withatleastoneofninechronicdiseases,and1.2%ofhorseswere

diagnosedwithmorethanonechronicdisease.

NotallhorsesintheUKareregisteredwithaveterinarian,and

ofthosethatare,aproportiondonotreceiveveterinaryproducts

orattention,thereforeusingelectronicmedicalrecordstoascertain

theprevalenceofdiseaseordemographicinformationisliabletoa

degreeofselectionbias.Theresultsreportedherecannot,therefore,

bedirectlyextrapolatedtothewider veterinary-attended

popu-lationofhorses.Similarly,duetotheconveniencenatureofthe

samplingofveterinarypracticescarriedout,theresultspresented

maynotbefullygeneralizabletothegeneralveterinary-attended

horsepopulationoftheUK.Currently inveterinarymedicinein

theUK,nosystematicfixedvocabularyexistsfortherecordingof

medicalevents,soclinicalsigns,differentialdiagnoses,testsand

treatmentsareallrecordedusingfree-textentries.Variabilityin

spelling,nomenclatureandphraseologyleadtoaplethoraofways

inwhichdiseaseisdocumented.Theiterativenatureofthe

text-miningprocess,where includedwordsorphrasesareinternally

validatedthroughinspectionoftheirappropriatenessincontext,

hasbeenshowntoleadtoacceptablelevelsofsensitivityand

speci-ficitycomparedwithmanualclassification(Anholtetal.,2014).

Categorisationerrorsareunavoidablewithanyformofautomated

text-mining,andthismustbeborneinmindwithregardstothe

resultspresentedhere,especiallywherenomenclature

necessar-ilyoverlapsbetweenrelateddiseases(e.g.sarcoids,PPIDandother

neoplasias).Additionally,ownersarefreetoregistertheiranimal

withanynumberofveterinarypractices,andtomovepracticesat

anytime.Therefore,therecordsusedinthisstudymaynot

repre-senttheentiretyofthatanimal’smedicalhistory,andduplication

(whereahorsereceivedmedicalattentionatmorethanoneofthe

practicesusedinthestudy)mayhaveoccurred,althoughthiscould

beassumedtoberare.Inaddition,dictionarytermswerechosen

tooptimisespecificityofcaseidentification,withsome

unavoid-ablereductioninsensitivity,inordertobesureofthediagnoses

assigned,thusdisease‘prevalence’reportedheremaybelessthan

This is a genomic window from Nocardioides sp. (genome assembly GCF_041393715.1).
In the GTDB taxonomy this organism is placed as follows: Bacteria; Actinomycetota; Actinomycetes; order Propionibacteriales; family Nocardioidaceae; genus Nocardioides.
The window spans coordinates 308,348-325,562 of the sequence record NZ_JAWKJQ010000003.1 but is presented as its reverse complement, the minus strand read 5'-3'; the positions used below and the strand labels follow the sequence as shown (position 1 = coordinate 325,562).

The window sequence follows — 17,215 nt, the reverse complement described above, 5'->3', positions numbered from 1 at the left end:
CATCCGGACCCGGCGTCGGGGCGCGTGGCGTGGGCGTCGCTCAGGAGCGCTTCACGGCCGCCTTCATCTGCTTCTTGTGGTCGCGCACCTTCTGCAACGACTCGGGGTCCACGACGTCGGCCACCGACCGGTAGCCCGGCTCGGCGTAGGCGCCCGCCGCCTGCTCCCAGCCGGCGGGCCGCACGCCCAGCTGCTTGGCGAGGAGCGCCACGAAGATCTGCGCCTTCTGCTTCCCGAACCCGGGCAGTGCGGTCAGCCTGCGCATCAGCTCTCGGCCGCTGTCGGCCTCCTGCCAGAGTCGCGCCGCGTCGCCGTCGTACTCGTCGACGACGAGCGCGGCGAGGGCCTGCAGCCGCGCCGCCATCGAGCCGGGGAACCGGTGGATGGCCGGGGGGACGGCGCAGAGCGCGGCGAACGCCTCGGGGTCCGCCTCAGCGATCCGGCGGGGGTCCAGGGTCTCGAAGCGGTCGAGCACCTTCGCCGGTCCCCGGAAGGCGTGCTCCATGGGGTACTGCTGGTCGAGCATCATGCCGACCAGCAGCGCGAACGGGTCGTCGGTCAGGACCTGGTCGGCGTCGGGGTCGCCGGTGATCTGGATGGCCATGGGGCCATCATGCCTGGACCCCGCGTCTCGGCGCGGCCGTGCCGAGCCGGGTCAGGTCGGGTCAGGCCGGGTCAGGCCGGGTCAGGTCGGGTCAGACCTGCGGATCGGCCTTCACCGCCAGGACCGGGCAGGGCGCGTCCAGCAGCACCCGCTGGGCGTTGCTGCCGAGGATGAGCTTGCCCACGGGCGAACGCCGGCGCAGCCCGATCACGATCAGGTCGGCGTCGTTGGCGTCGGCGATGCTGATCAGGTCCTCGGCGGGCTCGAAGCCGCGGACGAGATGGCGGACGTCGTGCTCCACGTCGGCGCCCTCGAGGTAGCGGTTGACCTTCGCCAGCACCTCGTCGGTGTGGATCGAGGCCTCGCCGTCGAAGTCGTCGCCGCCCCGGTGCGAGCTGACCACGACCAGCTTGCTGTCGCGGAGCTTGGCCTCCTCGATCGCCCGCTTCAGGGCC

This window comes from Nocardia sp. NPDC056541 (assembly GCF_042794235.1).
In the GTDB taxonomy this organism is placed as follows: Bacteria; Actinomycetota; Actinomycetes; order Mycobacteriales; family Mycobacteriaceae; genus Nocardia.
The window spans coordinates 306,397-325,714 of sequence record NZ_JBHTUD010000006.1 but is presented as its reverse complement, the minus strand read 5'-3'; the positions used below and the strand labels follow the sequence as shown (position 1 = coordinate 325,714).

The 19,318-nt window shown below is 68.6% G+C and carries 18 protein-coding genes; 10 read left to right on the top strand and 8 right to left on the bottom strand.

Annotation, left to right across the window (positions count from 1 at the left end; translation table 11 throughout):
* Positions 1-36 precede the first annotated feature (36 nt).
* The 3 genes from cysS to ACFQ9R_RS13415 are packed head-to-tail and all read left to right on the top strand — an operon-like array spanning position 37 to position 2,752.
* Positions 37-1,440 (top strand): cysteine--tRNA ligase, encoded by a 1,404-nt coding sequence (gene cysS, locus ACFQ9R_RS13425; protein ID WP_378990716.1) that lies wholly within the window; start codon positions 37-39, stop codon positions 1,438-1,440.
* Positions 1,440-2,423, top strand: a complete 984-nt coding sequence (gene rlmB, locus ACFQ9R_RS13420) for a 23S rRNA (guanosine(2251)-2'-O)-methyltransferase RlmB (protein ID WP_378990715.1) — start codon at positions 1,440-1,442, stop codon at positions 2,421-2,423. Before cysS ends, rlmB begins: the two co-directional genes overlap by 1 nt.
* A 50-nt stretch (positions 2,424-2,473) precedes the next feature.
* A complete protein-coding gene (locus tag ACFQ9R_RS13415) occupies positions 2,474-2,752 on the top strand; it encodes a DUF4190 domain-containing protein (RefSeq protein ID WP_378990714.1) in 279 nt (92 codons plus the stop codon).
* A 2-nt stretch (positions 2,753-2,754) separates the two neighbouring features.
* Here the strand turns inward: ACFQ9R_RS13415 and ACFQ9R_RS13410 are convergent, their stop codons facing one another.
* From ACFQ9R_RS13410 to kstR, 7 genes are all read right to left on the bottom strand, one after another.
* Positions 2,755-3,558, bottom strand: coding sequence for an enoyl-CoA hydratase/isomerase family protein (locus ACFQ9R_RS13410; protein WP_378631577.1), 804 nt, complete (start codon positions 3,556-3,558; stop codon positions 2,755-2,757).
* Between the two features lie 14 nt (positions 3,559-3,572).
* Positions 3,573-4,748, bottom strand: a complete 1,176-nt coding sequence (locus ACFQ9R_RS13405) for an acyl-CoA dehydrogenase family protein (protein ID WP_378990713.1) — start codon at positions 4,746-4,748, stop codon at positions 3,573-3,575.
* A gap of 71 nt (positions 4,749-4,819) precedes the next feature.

reportedinotherstudies,forsomediseases.Therewaspotentialfor

adegreeofoverlapinthedictionariesusedtoidentifycasesof

sar-coidsandnon-sarcoidneoplasia,howeverthetermswereretained

duetothestrongsuspicionamongsttheauthorsthatthesewould

beaccuratelydifferentiatedinmostcasesbyveterinarians,dueto

theprevalenceandcharacteristicnatureofsarcoids.

Thegroupofdiseasesstudiedintheseanalysesrepresentasmall

numberofchronic/incurableconditionsinequinemedicine,but

theybearcertainsimilaritiesintermsofnomenclature.Inclusion

ofthediseasename(oraderivationofit)inananimal’smedical

recordswasconsideredtobeverylikelytoindicatethatthe

vet-erinarianenteringtherecordwasstronglysuspicious of,orhad

diagnosed,thatcondition.Thisisunlikeconditionssuchasdental

disease,chroniclamenessorrecurrentcolic,whoseterminologyis

variable,andcouldrelatetoaspectrumofdiseaseincludingcurable

conditions.Thissuppositionwasborneoutthoughexamination

ofthefinaldictionarytermsincontext.Giventhelengthoftime

overwhichthesedatawerecollected,historicterminologiesforthe

conditionsstudiedwerealsoincluded,e.g.chronicobstructive

pul-monarydiseaseorheaves.Grasssicknessisveryrarelyencountered

initstruechronicform,butwasincludedhere(allformsthereof)

becauseitrepresentedadiseasewithawell-recognisedhigh

mor-talityrateandshortdiseasecourse.Grasssicknesstherebyactedas

aformofpositivecontrol,andallowedcomparisonwithconditions

oflowermortalityandmoreprotracteddiseasecourses.

Neopla-siaconstitutes a largenumber of differentdiagnosesin equine

medicine,whichmaybereachedfollowingaplethoraof

diagnos-tictests.Thisgroupwasnotsubdividedintospecifictumourtypes

duetosmallsamplesizes,butalsobecausethelevelofdiagnostic

accuracyreachedinfirstopinionpracticevarieswidely.Itcouldbe

arguedthatallthatisrequiredforahorsetobeeuthaniseddue

toneoplasiaisastrongsuspiciononthepartoftheveterinarian

(whichwouldlikelybeenteredinthemedicalrecords),irrespective

ofthefinalspecificdiagnosis(ifavailable).Diagnosis(presumptive

ordefinitive)ofneoplasiacarriesgravesignificanceforhorse

own-ers,andsimilartotheotherconditionsstudiedhere,couldinfluence